Local homeless-advocate Michele Ream walks the walk. She's let homeless people crash at her place. She uses social media to drum up support when she sees someone being mistreated. Terri Franco and other homeless people say groups that want to help should ask Ream and others in the trenches how to combat homelessness.
Ream's nonprofit Community Supported Shelters Tucson, launched in 2015, builds 8-by-12-foot structures she calls "homeless huts." So far, they've built two that are housing people.
Ream is a realtor, and she plans to fund a hut from every house sale—paid from her commissions—but she'd like to see lending, title and home-warranty companies contribute as well.
"I think you would get a lot of people that would want to work with agents and lenders that participate in that," she says. "How cool it would be to buy your first home and be like, 'We helped someone get off the streets.'"
The shelters cost about $1,500 to make, using all new materials. Using donated materials could drastically lower the cost.
Ream is pushing to get her huts put up around town, starting with places where organizations and individuals already have informal relationships with homeless people in their neighborhoods. She's garnered some support from the Tucson City Council. They've been waiting for religious organizations, non-profits and businesses to step up with property for up to four small homes, but so far none have.
City officials and nonprofits have done a lot to combat homelessness in Pima County. In the last five years, homeless numbers dropped by 33 percent, according to Tucson Pima Collaboration to End Homelessness, the nonprofit that secures federal funding for homeless outreach every year. Also, the number of homeless veterans fell below 285 for the first time in four years, to 243.
But with more than 1,500 people in Pima County still homeless, organizations continue looking for innovative ways to house people. Some are looking to learn from unconventional projects in other states.
SquareOne Villages in Eugene, Oregon, is a 30-unit microhousing community that's permitted as a shelter. Unlike a shelter, people have a space to call their own. The smallest homes don't have bathrooms, kitchens or electricity, but there are shared spaces with all the amenities including Wi-Fi and a community garden.
Eugene's mayor and City Council also established the Overnight Parking Program, funded by the city, which allows people to sleep in a tent, vehicle or tiny shelter. Eugene also has six "safe spots," which allows up to 20 people to camp or have small huts.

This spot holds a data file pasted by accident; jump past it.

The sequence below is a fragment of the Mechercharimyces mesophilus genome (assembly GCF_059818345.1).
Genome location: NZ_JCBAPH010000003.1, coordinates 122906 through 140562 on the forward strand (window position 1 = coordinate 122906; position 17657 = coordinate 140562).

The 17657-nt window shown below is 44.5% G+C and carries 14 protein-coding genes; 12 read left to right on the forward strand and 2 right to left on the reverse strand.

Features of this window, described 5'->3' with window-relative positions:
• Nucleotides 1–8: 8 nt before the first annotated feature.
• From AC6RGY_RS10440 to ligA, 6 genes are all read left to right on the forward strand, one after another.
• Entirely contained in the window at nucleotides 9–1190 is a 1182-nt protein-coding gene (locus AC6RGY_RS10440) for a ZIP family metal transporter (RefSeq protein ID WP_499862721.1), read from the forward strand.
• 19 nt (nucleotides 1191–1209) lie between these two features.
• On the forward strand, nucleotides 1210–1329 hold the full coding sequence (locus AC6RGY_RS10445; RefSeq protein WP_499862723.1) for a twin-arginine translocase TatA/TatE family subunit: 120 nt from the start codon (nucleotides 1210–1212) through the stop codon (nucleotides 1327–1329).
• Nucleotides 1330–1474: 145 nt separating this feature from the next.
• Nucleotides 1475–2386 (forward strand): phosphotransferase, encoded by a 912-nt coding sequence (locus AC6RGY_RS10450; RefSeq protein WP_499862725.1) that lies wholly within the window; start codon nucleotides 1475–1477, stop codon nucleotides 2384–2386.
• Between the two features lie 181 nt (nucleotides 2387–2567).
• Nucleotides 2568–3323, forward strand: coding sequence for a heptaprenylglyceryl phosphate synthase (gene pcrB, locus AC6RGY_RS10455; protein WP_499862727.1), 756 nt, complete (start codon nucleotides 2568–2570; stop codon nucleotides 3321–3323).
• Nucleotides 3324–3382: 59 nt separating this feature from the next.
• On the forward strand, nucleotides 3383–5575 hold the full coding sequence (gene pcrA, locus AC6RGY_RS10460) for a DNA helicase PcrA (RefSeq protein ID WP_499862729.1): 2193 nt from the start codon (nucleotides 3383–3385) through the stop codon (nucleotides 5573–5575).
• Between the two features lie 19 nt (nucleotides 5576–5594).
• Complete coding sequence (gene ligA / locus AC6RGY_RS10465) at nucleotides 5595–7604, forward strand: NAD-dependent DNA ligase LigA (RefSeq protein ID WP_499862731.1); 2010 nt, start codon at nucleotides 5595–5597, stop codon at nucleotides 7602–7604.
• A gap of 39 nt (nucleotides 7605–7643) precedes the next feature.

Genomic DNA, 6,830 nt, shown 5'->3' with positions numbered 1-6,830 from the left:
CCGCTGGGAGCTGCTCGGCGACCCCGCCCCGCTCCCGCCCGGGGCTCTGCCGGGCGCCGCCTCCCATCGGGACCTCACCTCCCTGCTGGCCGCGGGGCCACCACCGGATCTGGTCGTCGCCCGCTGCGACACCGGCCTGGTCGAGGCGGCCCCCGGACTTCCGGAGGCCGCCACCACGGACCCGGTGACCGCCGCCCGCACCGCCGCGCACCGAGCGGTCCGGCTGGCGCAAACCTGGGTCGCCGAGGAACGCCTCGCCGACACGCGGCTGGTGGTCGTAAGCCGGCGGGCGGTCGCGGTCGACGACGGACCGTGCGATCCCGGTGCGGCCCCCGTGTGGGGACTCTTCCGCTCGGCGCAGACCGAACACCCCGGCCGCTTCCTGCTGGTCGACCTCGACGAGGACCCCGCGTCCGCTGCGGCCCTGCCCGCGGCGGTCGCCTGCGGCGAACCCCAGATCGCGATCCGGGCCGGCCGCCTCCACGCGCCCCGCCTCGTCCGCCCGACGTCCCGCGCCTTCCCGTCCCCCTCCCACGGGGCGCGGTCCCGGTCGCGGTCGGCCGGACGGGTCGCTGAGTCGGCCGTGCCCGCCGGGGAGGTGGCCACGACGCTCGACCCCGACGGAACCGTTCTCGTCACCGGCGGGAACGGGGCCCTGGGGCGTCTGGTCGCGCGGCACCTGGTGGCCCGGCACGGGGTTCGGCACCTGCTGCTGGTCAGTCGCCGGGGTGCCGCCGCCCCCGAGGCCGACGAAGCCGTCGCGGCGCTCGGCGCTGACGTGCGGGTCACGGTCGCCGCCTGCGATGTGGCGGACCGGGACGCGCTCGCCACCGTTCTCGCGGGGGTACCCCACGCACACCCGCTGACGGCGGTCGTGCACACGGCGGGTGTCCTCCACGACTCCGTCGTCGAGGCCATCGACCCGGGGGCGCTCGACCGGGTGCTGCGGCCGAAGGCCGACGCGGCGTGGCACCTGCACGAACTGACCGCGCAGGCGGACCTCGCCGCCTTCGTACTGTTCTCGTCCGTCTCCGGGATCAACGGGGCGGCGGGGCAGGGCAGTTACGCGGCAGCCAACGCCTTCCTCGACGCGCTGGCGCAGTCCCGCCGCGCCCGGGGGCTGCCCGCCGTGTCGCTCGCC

In Portland, there's Right 2 Dream Too, a permanent "tent city" on a loaned property, run by homeless people. Started in October 2011, Right 2 Dream has between 12 to 30 members at all times who get a personal tent space and participate in operation of the camp and homeless activism. As well, anyone is welcome to sleep there for up to 12 hours in shelters designated for either men, women or couples.
One of the project's founders, Ibrahim Mubarak, says over 400 members have moved on to more permanent housing but have come back to volunteer with the project.
"We need to create a support: in-the-meantime solutions like villages, tent cities or rest areas," he says. "And the public needs to push for the right to rest and build because people shouldn't be penalized for sleeping."
Ream and her cohorts are creating a homeless-hut blueprint, soon to be available on the Community Supported website, so groups and people with property can build shelters to house people.
Homeless people often wait years to qualify for housing assistance, and Ream's shelters can create semi-permanent solutions for people transitioning off the street, an in-between phase to help people get their bearings.
"So often, the transition from wash or desert or just mobile-park-and-alley life into an apartment – if you happen to be one of the magical categories that happens for—is a rough transition that I don't think we acknowledge for people," Ream says. ■